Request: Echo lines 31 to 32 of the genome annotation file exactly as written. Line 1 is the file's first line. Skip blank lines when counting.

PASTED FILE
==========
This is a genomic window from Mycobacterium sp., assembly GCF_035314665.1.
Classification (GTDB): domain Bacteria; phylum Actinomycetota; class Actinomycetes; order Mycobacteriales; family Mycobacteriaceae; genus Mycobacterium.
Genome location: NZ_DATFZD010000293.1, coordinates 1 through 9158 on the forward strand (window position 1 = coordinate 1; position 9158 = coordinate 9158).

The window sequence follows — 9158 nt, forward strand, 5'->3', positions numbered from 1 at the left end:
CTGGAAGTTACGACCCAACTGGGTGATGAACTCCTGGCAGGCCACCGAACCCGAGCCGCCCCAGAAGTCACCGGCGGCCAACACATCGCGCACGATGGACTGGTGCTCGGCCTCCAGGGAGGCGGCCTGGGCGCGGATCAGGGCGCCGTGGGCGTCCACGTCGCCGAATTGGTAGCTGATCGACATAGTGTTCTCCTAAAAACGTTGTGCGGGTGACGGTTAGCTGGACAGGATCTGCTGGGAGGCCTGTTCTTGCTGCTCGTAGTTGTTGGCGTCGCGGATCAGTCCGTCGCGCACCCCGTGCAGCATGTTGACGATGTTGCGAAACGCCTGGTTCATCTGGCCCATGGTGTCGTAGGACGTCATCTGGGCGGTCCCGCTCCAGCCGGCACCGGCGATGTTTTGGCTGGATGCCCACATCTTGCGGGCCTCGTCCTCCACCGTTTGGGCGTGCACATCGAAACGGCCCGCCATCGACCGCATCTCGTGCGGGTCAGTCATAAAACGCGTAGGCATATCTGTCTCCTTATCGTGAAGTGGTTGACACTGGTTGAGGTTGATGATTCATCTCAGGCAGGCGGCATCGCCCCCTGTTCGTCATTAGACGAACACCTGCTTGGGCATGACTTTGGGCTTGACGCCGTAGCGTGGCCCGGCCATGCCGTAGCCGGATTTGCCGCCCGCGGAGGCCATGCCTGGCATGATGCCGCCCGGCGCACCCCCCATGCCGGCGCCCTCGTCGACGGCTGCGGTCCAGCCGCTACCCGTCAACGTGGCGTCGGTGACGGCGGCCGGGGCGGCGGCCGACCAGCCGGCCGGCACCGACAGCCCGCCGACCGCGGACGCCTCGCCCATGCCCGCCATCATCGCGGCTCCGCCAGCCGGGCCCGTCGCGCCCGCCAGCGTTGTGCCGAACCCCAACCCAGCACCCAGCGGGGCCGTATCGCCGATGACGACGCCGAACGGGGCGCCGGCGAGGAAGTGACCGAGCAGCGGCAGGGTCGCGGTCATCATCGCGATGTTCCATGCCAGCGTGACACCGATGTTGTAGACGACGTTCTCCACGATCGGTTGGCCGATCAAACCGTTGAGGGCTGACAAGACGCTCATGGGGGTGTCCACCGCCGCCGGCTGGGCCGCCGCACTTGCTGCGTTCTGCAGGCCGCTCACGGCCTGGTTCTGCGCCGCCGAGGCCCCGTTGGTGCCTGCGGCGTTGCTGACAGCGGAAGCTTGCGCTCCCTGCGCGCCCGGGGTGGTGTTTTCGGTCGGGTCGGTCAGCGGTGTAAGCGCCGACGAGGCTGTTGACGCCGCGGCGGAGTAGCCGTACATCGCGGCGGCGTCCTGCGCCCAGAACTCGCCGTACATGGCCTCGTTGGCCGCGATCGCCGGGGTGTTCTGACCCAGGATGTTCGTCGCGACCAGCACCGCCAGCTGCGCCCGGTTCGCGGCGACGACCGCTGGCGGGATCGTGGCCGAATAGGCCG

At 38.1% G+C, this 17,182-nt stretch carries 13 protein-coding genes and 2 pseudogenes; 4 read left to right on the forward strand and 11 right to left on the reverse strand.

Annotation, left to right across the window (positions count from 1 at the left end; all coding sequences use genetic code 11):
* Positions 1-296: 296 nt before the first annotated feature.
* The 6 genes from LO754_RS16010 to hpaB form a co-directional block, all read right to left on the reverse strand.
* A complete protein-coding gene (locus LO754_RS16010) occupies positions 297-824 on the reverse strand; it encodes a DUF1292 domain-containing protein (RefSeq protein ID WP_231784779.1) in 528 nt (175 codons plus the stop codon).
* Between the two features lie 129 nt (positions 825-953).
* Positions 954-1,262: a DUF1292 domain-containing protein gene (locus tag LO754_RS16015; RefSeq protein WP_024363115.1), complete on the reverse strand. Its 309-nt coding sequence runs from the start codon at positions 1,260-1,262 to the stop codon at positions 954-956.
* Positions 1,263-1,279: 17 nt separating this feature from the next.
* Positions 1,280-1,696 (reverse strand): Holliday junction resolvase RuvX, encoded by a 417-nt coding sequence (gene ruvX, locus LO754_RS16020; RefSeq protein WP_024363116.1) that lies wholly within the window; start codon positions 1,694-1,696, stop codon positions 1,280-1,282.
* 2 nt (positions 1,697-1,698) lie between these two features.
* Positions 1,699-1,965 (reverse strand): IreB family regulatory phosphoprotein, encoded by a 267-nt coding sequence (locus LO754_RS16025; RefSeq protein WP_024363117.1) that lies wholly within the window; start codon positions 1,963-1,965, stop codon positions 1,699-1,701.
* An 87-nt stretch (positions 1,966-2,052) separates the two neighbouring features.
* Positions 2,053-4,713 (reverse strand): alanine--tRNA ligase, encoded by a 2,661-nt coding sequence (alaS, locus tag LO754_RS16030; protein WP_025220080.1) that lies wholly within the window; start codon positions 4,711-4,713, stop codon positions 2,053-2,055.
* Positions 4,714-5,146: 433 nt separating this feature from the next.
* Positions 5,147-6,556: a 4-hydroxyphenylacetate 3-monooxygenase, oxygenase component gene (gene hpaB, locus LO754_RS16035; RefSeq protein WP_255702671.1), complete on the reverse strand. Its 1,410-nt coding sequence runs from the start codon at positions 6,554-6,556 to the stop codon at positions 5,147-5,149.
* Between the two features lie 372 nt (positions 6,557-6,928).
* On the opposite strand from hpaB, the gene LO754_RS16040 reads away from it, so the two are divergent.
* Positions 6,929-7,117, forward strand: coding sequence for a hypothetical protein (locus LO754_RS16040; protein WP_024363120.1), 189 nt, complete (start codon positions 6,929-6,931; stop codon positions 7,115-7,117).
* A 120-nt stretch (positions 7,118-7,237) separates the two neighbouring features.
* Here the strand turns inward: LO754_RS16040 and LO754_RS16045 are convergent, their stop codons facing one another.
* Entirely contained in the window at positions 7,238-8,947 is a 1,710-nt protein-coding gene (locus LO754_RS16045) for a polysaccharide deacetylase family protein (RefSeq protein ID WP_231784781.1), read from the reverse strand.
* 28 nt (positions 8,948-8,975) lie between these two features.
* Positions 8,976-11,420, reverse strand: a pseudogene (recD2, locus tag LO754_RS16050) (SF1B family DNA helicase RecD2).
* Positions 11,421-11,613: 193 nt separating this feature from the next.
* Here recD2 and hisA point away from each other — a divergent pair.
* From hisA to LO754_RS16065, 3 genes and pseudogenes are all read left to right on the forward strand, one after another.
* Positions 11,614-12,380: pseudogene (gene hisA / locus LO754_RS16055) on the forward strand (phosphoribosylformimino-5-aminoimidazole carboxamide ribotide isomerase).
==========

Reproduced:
* From hisA to LO754_RS16065, 3 genes and pseudogenes are all read left to right on the forward strand, one after another.
* Positions 11,614-12,380: pseudogene (gene hisA / locus LO754_RS16055) on the forward strand (phosphoribosylformimino-5-aminoimidazole carboxamide ribotide isomerase).